• 1 0
 Its chest width (just under the arms) that they use rather than age. Their site says smallest is 29.5 inches (!). I'm sure Atlas have smaller ones than this though.
  • 1 0
 Thanks for the insight guys!
  • 3 0
 Gonna get myself a Whoop (Whoop) strap and see how high my heart rate gets when I'm getting a Faygo shower...
  • 3 0
 No juggalos allowed
  • 1 0
 @whitebirdfeathers: you need jesus sir...may I point you in the right direction...
  • 1 0
 There was a NBC News story on the WHOOP that 2 people compared using the device.1 triathlete and other regular joe, somehow they had the same vital results during the course using WHOOP.
  • 2 0
 How many of the used forks on pinkbike that say they have been just serviced have actually just been serviced?

This should be a pinkbike pole.
  • 2 0
 That woop thing is silly, garmin makes a better watch that you can buy not doing that ridiculous monthly fee BS. Or also tracks quality of sleep and all that other jazz
  • 4 3
 I still haven't understood the term "clipless shoes", I either run clips (so that my shoe clips to the pedal) or i ride with less clips, meaning flatpedals lol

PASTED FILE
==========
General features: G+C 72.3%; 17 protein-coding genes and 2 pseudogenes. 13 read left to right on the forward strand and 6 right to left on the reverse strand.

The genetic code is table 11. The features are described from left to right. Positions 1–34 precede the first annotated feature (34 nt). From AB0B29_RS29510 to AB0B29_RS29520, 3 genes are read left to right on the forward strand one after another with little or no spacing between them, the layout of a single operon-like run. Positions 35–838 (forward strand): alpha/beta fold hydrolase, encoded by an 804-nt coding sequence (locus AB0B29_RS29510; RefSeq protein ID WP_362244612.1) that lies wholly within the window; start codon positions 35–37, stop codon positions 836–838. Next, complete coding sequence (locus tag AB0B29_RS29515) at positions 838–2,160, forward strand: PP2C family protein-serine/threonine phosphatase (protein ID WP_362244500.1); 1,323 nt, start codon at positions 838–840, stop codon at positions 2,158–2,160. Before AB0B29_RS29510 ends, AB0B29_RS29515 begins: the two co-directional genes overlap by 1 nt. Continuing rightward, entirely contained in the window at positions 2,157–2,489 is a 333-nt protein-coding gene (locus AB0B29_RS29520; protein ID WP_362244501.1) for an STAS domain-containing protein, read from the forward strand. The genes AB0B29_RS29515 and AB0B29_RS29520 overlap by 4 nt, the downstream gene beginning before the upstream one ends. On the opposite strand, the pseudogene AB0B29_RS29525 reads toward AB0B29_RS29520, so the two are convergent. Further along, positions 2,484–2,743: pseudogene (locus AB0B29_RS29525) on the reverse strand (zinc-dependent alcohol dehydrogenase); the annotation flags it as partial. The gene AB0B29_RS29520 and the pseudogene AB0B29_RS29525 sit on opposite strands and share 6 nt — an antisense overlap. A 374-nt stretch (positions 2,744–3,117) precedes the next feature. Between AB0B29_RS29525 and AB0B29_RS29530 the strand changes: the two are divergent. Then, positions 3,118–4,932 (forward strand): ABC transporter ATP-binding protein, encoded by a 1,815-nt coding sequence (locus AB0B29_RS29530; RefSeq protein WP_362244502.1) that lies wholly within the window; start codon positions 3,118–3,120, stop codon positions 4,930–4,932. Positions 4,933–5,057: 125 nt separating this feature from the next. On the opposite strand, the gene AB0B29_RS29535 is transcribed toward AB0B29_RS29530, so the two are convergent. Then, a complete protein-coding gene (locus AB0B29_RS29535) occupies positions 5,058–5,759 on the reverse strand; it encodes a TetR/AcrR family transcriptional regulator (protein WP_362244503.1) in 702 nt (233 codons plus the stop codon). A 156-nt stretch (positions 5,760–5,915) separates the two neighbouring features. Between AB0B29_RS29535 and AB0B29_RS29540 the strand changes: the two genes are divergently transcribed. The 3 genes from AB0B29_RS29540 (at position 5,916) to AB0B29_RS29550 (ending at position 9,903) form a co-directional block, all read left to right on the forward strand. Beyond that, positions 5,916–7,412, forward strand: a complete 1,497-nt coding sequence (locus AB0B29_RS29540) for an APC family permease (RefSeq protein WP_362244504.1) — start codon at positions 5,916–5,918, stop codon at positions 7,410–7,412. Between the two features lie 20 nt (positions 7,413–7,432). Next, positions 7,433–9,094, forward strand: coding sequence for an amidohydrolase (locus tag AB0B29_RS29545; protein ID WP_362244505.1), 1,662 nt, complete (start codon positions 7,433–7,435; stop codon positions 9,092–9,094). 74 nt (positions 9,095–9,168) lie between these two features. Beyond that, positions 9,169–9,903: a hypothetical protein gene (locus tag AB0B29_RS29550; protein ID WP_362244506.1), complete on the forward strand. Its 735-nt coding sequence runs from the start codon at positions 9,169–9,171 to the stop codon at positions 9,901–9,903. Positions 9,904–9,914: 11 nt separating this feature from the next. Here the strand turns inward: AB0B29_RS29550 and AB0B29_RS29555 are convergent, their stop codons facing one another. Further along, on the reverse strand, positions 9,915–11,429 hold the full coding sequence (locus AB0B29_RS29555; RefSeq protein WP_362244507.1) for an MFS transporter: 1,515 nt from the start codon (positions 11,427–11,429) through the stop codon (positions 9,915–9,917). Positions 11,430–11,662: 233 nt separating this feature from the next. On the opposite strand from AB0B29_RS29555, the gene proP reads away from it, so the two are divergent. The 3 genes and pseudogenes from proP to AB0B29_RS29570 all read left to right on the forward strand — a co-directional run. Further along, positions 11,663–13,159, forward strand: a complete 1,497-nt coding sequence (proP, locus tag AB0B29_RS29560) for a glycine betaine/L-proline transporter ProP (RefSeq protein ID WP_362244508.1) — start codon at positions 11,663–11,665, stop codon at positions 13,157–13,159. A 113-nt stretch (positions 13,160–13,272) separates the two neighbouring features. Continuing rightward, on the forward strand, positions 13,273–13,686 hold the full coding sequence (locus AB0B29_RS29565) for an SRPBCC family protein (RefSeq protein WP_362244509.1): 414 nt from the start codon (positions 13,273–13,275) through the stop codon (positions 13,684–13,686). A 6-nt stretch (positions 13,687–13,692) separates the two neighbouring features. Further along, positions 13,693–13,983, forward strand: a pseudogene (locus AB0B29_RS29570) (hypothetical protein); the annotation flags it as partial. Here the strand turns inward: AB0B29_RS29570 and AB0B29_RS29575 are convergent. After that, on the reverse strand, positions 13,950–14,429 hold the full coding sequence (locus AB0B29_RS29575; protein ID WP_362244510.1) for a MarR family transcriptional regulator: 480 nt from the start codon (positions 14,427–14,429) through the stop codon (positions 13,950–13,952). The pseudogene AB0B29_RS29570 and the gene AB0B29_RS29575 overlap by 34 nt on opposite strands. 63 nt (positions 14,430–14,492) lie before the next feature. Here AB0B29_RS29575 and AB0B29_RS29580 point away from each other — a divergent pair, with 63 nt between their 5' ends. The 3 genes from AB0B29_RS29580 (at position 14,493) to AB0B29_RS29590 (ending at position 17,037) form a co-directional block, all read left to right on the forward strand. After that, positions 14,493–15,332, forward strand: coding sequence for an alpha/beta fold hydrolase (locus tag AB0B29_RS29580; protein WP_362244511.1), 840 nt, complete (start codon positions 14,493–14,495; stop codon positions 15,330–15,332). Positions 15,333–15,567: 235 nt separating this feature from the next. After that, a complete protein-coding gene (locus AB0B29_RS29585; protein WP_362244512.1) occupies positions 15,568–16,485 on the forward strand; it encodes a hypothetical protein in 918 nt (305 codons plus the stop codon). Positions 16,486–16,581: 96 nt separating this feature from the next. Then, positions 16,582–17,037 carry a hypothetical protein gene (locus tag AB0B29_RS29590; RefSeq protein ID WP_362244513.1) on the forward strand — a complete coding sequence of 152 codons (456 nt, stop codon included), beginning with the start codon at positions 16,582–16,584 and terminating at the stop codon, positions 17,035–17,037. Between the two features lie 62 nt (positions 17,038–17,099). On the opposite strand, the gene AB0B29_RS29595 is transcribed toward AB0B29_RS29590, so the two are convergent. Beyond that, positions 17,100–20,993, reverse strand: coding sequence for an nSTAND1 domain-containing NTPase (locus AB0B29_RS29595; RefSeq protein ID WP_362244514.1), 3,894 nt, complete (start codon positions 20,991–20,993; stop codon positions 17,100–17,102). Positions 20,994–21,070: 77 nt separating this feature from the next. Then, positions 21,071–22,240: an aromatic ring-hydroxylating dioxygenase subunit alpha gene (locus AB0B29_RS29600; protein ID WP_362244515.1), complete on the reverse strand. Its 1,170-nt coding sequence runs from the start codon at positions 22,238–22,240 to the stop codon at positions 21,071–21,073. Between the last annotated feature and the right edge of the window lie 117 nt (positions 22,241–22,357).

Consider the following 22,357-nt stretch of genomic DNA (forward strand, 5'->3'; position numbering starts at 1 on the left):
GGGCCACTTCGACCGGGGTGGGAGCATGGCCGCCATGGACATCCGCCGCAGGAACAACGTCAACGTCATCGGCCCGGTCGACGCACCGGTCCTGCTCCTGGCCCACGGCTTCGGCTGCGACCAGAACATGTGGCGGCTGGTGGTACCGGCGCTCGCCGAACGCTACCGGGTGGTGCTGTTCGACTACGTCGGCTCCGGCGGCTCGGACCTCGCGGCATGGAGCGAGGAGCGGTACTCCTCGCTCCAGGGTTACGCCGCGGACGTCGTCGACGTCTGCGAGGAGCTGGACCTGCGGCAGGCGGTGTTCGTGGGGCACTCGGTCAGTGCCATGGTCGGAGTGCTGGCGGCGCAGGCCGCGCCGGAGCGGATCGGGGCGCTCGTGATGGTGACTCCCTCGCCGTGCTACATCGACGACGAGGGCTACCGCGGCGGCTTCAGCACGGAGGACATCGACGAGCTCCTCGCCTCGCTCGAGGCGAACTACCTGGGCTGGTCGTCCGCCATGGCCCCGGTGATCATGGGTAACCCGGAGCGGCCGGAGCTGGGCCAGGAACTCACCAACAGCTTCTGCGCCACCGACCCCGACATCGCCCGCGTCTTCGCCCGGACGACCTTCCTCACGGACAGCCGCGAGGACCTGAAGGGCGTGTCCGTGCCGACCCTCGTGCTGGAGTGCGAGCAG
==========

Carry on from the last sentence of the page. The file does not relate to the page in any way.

• 13 0
 It's a terminology artefact from when road racers wore toe clips and straps, which had to be done up by hand while you were on the bike. When the first 'automatic' pedals came out they were considered 'clip-less', as they locked your foot in without needing toe clips and straps, and you could get out of them without having to reach down and loosen them.
  • 8 0
 @cmrn: Started mountain biking in the mid to late ‘80s, and rode with toe clips off-road...even without cinching them tight it was tough getting in and frequently terrifying to get out.
  • 2 0
 @cmrn: I may be too young to know this but thanks for the lesson!
  • 5 0

You cant forget the first time that the panic sets in as you frantically try and get your foot out of your toe clip, in what seems like super slow mo, as the bike is gently falling sideways..!!
  • 2 0
 @w0dge: I remember trying to ride my Dad's monstrous (at the time, for me) road bike and everytime coming to a stop and falling (from the sky!) onto my side.. I never got very good at getting out of the clips, but I did get smart enough to know to get onto the grass when I came to a stop Big Grin
  • 4 0
 better get that pedal flipped over and foot in the toe clip before heading down that steep chute.